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The Things They Taught Me (Ep. 104)

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(Photo: Will Folsom)

Our latest Freakonomics Radio podcast is called “The Things They Taught Me.” (You can download/subscribe at iTunes, get the RSS feed, or listen via the media player above. You can also read the transcript here; it includes credits for the music you’ll hear in the episode.)

The episode grew out of our recent two-part podcast about the value of a college degree. (Part 1 is here, Part 2 here, and a related Q&A here.) The economists we interviewed argued that colleges generally turn out more productive and happier people, but none could explain exactly how that transformation happens.

So when Stephen Dubner recently had occasion to visit his alma mater, he rounded up three of his favorite professors to see if they could answer that question. In this episode, you’ll hear from Joe Murphy, a filmmaker and professor of media studies; Leon Lewis, an English and film professor; and Jim Winders, a cultural historian and musicologist. Winders talks about the very unpredictable art of teaching:

WINDERS: A classroom is a place where something is going to happen. And no matter how much the professor is prepared, no matter how receptive the student is, there’s no predicting what that’s going to be. And it always amazes me when a student will tell you years later, “I’ll never forget the day you said so-and-so.” You don’t remember saying that. But the student has remembered that and it has meant something to that person.

Plus, Dubner shares three life-changing lessons he learned in these professors’ classes, and asks if they remember them. Spoiler alert: they don’t.


Pete S.

I keep thinking about one of Dubner's life lessons learned and can't help but feel I've learned the complete opposite. The idea that you shouldn't blame your tools for not being able to fulfill your art contradicts almost everything I've ever learned in life. I believe you need the right tool for the job. Try changing a tire without the right tools, building a wood chair without a sharp plain or sturdy table saw, or play death metal with an acoustic guitar. I can get the job done with the tools available, but, more than likely, the end result does not optimally satisfy my needs or artistic goal.

I would love to see a follow-up episode where Dubner’s rules-that-he-lives-by are challenged by people who follow the opposite of his rules. Where the tool is critical to the result, where the greenhorn’s fresh perspective forces an establishment to rethink the status quo, and where disregarding the audience is necessary to realize a vision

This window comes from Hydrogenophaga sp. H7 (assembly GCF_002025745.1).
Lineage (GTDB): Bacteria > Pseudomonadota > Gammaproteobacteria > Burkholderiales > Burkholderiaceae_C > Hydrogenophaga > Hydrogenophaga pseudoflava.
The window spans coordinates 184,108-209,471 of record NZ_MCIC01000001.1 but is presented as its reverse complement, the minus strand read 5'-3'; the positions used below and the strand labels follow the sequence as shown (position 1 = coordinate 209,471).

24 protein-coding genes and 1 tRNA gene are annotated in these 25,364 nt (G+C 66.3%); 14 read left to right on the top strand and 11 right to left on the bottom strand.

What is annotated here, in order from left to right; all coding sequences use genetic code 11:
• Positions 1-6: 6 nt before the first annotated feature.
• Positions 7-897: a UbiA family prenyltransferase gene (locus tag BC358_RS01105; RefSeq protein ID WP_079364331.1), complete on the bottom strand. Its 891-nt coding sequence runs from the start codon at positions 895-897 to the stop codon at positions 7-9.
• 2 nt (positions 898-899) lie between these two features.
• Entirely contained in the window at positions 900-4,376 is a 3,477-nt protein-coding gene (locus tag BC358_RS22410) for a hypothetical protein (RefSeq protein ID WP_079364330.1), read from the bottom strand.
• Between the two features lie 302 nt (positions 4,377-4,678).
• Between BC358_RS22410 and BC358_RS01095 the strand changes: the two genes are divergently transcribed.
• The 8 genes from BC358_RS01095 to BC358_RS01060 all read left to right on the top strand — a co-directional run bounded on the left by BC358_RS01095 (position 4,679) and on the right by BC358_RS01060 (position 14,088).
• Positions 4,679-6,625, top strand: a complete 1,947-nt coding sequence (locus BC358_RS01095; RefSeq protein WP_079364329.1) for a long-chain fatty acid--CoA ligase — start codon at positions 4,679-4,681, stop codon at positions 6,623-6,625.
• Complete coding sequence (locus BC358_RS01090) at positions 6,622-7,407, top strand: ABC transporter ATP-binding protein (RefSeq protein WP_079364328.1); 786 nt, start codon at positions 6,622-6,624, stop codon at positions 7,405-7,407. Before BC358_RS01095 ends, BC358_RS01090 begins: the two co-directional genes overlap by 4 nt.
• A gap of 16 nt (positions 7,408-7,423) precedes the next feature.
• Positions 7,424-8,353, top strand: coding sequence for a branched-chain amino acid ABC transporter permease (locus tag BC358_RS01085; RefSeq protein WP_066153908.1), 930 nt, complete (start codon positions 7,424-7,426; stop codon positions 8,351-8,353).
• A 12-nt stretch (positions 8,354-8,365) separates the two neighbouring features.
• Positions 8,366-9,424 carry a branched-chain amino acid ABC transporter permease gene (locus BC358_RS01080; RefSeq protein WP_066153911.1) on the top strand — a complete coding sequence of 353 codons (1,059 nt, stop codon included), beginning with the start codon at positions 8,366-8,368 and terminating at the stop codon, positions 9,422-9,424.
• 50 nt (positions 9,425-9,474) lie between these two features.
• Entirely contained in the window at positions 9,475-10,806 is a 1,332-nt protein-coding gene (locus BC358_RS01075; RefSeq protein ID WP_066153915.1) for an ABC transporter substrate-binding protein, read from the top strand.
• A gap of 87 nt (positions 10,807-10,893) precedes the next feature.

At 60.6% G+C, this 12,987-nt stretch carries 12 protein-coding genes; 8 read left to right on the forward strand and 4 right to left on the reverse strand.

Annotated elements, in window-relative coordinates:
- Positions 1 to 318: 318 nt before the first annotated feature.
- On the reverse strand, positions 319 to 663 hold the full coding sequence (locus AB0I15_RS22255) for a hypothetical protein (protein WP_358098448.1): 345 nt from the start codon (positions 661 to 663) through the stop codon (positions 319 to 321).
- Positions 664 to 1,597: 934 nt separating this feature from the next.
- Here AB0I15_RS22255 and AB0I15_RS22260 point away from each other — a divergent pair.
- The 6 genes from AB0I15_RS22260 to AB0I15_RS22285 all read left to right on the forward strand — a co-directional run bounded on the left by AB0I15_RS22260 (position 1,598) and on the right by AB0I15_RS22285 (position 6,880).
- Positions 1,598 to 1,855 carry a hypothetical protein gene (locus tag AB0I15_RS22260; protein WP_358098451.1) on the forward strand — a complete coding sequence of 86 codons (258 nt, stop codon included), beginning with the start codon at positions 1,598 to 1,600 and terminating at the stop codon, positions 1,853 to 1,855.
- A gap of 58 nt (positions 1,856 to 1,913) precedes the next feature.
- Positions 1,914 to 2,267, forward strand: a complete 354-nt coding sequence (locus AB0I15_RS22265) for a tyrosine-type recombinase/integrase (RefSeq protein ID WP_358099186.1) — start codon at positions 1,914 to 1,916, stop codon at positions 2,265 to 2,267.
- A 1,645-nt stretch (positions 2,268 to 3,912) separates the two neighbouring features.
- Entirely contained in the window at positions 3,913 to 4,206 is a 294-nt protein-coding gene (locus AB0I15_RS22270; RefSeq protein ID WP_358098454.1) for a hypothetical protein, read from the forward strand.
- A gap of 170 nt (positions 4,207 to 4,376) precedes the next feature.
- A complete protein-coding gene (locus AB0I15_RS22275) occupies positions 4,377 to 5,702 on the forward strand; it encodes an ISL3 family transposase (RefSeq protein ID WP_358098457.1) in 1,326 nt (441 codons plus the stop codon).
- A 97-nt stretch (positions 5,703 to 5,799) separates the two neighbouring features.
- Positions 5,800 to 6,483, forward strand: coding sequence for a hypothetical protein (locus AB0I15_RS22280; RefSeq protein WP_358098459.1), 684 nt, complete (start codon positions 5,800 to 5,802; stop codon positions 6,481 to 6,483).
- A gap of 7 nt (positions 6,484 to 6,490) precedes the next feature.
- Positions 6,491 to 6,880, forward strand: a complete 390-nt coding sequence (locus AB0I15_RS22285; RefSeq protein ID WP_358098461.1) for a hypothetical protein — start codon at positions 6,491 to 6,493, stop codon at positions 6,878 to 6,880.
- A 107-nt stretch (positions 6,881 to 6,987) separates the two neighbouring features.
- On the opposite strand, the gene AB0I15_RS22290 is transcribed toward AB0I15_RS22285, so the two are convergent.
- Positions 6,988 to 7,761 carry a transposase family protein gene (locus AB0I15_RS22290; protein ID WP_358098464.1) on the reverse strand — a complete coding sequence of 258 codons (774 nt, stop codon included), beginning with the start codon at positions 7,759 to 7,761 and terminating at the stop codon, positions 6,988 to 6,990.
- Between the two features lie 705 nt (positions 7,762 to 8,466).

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Rebecca

I am a Freakonomics podcast subscriber and just listened to this episode. I loved the song that the podcast ended with - who plays it, and what was its name? Thanks!

markleb

http://markleb1.wordpress.com/2013/02/28/the-power-of-teachers/

Thomas Ducote

The person running the interview, thought he had great questions in class, and in looking back realized they where not so profound. But the responses he received changed his life. How how in some form we all use writing, mostly threw social media.

Lorcan

Very emotional podcast, thank you for this. made me tear up at how we humans satisfy eachother with something as simple as just interacting with one another.

it really is the simple things that make living on this planet a pleasure.

Fletcher Tanner

I can relate to this piece I feel that we are all a product of what the important people in our lives teach us whether it influences us our beliefs and the habits and even the things that guide our everyday behaviors and convictions that guide the way we live our lives and the influences we leave with other people.

Jessica Jensen

The podcast was very enlightening. It reinforced everything I ever thought about who succeeds and who does not. In order to succeed, you have to desire success. You have to want it, be able to taste it. This country of ours offers everyone the best chance to succeed and realize their dreams. The podcast also notes that a lack of means need not be an obstacle to success if a person is determined. Enough can not be said, however, about the need to be prepared as far as knowing your audience and knowing who your exposition is targeting.